Fire Alarm Activated During Fire Drills

Q: We recently had a consultant advise us to always activate our fire alarm system whenever we conduct a fire drill. We don’t always do that because we perform so many fire drills we think the staff will ignore the alarm when there really is a fire. What do you see as the standard for fire drills?

A: I believe your consultant is correct, with the exception when a drill is performed between the hours of 9:00 pm and 6:00 am. Here is why: Section 19.7.1.2 of the LSC specifically requires the activation of the fire alarm system during drills, along with the transmission of the fire alarm signal. I asked the NFPA to clarify what is meant by the phrase “transmission of the fire alarm signal” and a representative said the intent means to transmit it to the point where you involve everyone in your fire plan. I also asked a representative from CMS how they view the phrase “transmission of the fire alarm signal” and they interpret it to mean the signal needs to go all the way to the fire department for each fire drill. Since the fire department is a large part of your fire response plan, they need to be included. The same section in the LSC also says you do not have to activate the fire alarm system during the hours between 9:00 pm and 6:00 am, as to not disturb sleeping patients. A fire drill is an excellent opportunity to document that the fire alarm transmission signal was received by the local fire department, even if you contract through a vendor to monitor your fire alarm panel. You are required to do so anyway, every quarter. Make sure you document it on your fire drill report.

Fire Drills Performed on Every Unit

Q: Is every nursing unit in our hospital required to have one fire drill per shift per quarter? Our Director of Quality says we are required to do so, but that seems too many to me.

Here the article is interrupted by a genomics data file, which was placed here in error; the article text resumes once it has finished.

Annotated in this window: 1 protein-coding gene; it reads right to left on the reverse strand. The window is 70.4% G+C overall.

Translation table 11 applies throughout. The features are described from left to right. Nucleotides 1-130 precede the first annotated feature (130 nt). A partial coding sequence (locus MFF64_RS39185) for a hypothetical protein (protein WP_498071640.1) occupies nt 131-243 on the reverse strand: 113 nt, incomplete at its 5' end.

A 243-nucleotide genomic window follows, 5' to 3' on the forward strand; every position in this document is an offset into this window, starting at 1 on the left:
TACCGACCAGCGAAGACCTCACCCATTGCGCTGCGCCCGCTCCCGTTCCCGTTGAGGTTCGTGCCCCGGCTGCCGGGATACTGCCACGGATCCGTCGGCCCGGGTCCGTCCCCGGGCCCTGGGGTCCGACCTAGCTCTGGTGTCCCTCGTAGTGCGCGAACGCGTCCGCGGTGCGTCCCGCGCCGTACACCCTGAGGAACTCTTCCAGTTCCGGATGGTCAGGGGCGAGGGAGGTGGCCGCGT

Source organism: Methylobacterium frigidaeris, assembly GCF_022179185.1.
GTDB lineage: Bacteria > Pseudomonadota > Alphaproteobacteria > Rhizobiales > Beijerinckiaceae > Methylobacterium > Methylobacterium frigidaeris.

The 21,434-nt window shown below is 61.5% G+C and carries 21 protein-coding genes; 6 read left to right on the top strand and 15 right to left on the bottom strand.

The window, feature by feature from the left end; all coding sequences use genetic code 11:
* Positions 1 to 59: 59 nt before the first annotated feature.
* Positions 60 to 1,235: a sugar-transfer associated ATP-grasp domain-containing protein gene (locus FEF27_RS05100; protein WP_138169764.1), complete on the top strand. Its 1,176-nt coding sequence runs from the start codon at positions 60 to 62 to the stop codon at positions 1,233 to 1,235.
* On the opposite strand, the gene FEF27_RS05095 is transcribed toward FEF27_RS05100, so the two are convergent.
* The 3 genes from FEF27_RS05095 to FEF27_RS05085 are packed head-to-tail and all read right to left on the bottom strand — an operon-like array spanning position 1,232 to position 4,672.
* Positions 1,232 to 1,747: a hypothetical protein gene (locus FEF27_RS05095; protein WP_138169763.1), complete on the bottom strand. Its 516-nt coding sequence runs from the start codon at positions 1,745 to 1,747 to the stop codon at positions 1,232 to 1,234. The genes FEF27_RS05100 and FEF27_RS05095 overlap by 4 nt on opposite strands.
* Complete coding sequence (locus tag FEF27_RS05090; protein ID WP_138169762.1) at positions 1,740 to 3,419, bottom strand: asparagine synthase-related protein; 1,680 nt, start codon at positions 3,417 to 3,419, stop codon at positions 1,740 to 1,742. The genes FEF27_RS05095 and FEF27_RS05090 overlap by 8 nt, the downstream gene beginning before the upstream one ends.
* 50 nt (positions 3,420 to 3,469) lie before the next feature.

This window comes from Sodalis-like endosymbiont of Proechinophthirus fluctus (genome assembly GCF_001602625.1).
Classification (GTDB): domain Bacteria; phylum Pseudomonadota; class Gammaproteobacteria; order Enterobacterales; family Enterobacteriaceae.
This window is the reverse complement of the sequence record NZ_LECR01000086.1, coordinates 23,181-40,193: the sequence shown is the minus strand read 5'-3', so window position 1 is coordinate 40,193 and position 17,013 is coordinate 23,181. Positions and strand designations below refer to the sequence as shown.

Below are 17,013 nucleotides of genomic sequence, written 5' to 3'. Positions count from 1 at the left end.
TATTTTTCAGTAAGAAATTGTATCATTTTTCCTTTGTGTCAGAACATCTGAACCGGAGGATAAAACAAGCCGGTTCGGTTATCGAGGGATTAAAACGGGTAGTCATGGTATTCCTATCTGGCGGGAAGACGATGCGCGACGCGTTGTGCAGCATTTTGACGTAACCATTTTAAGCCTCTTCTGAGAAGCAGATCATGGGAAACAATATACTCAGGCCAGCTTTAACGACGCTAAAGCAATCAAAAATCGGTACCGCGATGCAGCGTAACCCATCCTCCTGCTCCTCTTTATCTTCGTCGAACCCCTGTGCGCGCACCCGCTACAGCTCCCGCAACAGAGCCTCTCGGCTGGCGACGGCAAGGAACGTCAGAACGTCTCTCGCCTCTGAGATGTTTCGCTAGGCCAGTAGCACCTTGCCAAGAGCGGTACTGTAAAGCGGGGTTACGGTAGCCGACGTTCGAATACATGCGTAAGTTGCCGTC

A: No, I do not see any LSC requirement or Joint Commission requirement for a fire drill on every nursing unit per shift per quarter. What I do see in the LSC is a requirement for drills to be conducted quarterly on every shift, to familiarize the personnel with the signals and emergency action required under varied conditions (see section 18/19.7.1.2). The purpose of the drill is to test and evaluate the efficiency and knowledge of the staff in implementing your organization’s fire response plan. This can be accomplished by having observers recording the reactions of the staff in compartments away from where the alarm was initiated. The Joint Commission standards on fire drills (EC.02.03.03) are similar in wording and intent. Drills conducted between the hours of 9:00 pm and 6:00 am do not have to activate the fire alarm notification system, as the intent is not to interfere with patient sleep patterns. Other requirements you may be interested in knowing; every time you conduct a fire drill, the fire alarm signal is required to be transmitted so the fire department actually receives notification. Also, no more than 50% of the drills are permitted to be announced. And having the switchboard operator announce overhead “Code Red: This is a drill” every time the fire alarm is activated for a drill constitutes an announced drill, in my opinion. In summary, most hospitals that I visit conduct 12 fire drills per year; one drill on each shift per each quarter. Each drill evaluates the staff’s response in many different locations throughout the hospital utilizing trained observers.